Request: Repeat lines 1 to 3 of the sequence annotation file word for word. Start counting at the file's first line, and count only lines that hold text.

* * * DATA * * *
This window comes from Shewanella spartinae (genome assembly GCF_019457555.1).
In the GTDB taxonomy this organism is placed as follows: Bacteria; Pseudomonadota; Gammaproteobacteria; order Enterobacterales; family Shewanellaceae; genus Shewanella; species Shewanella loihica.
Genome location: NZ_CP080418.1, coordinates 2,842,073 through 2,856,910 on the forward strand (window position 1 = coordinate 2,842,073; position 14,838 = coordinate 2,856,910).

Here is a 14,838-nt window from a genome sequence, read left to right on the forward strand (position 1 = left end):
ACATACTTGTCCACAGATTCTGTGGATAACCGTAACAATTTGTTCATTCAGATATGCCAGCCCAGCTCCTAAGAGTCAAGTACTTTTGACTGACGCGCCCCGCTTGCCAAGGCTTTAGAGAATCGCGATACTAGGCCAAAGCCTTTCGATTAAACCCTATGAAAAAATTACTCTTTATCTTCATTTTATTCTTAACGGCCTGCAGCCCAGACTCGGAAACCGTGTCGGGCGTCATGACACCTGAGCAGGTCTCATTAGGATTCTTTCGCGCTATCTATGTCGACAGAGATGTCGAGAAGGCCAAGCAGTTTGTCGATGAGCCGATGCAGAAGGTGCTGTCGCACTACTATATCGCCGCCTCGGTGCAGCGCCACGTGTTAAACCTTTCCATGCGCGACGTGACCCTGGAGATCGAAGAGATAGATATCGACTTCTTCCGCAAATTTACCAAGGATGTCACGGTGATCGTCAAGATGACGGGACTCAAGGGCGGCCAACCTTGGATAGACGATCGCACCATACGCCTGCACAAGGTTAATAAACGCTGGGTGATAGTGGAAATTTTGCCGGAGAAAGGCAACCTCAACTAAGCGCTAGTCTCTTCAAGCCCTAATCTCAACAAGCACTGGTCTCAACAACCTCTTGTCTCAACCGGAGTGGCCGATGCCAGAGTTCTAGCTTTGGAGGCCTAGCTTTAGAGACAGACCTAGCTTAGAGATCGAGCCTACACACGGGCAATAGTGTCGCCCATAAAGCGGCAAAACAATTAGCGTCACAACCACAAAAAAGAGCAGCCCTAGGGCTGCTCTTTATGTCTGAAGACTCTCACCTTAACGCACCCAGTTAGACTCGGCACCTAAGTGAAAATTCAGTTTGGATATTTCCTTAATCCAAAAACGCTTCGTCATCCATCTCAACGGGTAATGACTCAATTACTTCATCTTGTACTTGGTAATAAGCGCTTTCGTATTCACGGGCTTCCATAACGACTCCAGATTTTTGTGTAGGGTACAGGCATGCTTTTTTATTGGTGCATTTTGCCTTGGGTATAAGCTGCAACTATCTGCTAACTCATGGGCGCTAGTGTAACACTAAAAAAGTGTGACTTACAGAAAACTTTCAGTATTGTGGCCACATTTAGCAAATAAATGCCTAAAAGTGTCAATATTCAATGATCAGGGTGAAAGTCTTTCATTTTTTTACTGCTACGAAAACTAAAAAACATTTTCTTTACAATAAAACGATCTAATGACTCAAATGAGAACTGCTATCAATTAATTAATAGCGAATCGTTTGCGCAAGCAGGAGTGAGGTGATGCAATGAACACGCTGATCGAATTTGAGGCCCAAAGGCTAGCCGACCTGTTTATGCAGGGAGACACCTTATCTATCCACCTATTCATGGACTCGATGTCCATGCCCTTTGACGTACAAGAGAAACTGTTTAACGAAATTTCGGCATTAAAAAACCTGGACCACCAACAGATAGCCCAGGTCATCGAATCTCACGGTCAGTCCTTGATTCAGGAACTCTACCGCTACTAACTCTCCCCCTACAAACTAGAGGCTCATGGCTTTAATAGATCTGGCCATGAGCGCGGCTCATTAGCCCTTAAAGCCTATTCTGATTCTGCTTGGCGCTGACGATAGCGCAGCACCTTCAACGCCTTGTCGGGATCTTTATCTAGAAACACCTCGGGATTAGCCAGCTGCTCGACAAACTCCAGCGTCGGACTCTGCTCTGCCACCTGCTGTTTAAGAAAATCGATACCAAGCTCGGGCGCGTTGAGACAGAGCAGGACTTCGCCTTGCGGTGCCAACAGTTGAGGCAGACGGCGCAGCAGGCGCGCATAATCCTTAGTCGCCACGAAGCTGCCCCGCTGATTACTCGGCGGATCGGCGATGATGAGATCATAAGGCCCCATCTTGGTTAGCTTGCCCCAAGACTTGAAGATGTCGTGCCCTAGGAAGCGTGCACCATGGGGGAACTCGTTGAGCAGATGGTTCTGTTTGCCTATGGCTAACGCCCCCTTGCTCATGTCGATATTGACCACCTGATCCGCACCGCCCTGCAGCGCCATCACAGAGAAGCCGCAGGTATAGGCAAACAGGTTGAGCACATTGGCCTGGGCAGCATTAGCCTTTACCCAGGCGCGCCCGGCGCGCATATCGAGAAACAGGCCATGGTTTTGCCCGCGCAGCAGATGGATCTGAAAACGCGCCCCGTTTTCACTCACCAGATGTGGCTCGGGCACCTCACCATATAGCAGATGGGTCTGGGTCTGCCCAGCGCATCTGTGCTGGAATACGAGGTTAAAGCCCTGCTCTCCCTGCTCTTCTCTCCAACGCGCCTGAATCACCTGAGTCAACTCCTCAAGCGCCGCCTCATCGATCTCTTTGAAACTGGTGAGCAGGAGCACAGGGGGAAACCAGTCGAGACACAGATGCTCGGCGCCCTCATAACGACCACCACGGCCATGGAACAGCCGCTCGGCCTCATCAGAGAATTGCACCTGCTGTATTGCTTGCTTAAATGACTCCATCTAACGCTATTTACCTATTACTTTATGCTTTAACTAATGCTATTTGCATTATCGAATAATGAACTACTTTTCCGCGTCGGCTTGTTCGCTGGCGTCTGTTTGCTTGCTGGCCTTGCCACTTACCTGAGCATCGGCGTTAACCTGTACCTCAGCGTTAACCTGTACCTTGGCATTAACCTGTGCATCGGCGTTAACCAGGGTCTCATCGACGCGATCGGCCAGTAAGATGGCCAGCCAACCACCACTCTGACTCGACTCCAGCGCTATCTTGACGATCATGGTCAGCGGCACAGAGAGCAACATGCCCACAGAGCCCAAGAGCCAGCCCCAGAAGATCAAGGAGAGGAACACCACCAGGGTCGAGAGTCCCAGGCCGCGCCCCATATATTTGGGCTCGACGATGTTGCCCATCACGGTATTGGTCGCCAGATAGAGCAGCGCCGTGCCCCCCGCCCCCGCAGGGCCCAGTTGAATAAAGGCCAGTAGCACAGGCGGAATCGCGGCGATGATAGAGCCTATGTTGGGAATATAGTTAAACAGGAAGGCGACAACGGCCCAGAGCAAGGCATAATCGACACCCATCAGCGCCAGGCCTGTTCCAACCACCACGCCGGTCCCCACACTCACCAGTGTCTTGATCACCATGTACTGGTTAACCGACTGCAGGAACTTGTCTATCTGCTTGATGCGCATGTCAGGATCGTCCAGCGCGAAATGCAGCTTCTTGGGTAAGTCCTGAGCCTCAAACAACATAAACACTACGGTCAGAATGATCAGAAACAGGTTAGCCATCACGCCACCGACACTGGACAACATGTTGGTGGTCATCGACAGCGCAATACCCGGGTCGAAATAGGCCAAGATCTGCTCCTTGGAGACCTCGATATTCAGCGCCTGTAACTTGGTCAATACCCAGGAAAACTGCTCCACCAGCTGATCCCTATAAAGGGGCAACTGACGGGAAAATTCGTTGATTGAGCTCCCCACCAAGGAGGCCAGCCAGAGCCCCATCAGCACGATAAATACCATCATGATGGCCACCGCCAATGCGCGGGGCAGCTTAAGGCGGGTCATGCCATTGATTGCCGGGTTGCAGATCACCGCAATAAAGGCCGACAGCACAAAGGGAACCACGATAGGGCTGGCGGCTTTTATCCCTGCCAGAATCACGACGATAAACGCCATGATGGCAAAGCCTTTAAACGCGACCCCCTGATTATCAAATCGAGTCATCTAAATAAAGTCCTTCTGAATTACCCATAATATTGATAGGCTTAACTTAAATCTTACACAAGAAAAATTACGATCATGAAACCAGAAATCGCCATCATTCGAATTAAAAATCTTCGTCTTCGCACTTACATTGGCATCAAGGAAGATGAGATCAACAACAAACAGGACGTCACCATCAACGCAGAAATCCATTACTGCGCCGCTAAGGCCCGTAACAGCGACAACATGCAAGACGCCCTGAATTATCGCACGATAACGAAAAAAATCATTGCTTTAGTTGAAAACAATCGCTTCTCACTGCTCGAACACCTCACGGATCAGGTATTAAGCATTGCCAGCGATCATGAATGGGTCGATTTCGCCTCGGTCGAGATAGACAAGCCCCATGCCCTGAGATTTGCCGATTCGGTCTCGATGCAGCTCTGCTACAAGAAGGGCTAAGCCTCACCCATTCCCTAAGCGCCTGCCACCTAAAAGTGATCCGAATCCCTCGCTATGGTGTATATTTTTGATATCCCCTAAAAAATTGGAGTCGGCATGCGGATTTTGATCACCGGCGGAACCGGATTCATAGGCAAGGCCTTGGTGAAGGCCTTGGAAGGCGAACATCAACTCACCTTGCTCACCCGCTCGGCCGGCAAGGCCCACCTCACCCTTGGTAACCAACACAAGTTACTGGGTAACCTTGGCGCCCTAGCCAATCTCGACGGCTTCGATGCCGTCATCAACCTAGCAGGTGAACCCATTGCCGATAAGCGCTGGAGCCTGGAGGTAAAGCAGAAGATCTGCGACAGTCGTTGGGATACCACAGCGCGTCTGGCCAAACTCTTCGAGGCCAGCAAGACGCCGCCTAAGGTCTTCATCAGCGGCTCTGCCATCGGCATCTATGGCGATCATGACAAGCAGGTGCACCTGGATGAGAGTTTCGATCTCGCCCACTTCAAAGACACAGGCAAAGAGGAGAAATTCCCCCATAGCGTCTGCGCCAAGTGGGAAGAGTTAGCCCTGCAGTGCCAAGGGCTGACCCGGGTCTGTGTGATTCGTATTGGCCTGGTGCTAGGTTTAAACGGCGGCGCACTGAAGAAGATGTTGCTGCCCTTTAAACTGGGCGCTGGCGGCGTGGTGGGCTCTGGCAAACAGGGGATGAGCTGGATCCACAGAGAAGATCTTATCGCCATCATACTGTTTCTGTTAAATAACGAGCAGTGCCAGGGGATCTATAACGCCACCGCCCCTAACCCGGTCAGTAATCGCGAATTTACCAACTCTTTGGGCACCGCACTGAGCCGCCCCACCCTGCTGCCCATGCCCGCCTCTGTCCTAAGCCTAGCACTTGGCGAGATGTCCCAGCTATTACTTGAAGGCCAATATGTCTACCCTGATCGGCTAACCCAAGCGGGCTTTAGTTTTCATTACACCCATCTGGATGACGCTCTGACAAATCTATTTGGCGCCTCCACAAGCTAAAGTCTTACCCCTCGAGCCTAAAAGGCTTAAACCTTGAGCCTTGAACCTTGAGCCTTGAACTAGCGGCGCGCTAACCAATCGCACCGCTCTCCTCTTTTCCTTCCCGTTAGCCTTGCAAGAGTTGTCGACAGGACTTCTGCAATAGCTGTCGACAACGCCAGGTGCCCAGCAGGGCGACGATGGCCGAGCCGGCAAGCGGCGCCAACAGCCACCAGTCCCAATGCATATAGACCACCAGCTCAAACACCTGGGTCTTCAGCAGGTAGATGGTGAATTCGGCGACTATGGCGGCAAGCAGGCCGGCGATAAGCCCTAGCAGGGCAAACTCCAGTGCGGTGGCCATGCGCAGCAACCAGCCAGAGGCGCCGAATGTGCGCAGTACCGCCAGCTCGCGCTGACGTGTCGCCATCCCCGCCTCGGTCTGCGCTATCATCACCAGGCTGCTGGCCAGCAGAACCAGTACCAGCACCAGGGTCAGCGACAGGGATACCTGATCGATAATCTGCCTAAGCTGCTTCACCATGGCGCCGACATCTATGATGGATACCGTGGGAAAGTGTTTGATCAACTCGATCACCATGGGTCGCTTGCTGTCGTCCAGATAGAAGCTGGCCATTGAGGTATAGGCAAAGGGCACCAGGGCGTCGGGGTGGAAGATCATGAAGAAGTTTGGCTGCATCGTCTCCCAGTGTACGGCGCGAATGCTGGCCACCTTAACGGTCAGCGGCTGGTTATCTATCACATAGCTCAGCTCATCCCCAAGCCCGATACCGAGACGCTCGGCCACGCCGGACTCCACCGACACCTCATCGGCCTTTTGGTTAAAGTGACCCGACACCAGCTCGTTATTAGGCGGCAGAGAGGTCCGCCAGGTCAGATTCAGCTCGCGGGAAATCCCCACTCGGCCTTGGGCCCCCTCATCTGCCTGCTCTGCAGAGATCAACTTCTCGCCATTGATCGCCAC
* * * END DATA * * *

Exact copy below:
This window comes from Shewanella spartinae (genome assembly GCF_019457555.1).
In the GTDB taxonomy this organism is placed as follows: Bacteria; Pseudomonadota; Gammaproteobacteria; order Enterobacterales; family Shewanellaceae; genus Shewanella; species Shewanella loihica.
Genome location: NZ_CP080418.1, coordinates 2,842,073 through 2,856,910 on the forward strand (window position 1 = coordinate 2,842,073; position 14,838 = coordinate 2,856,910).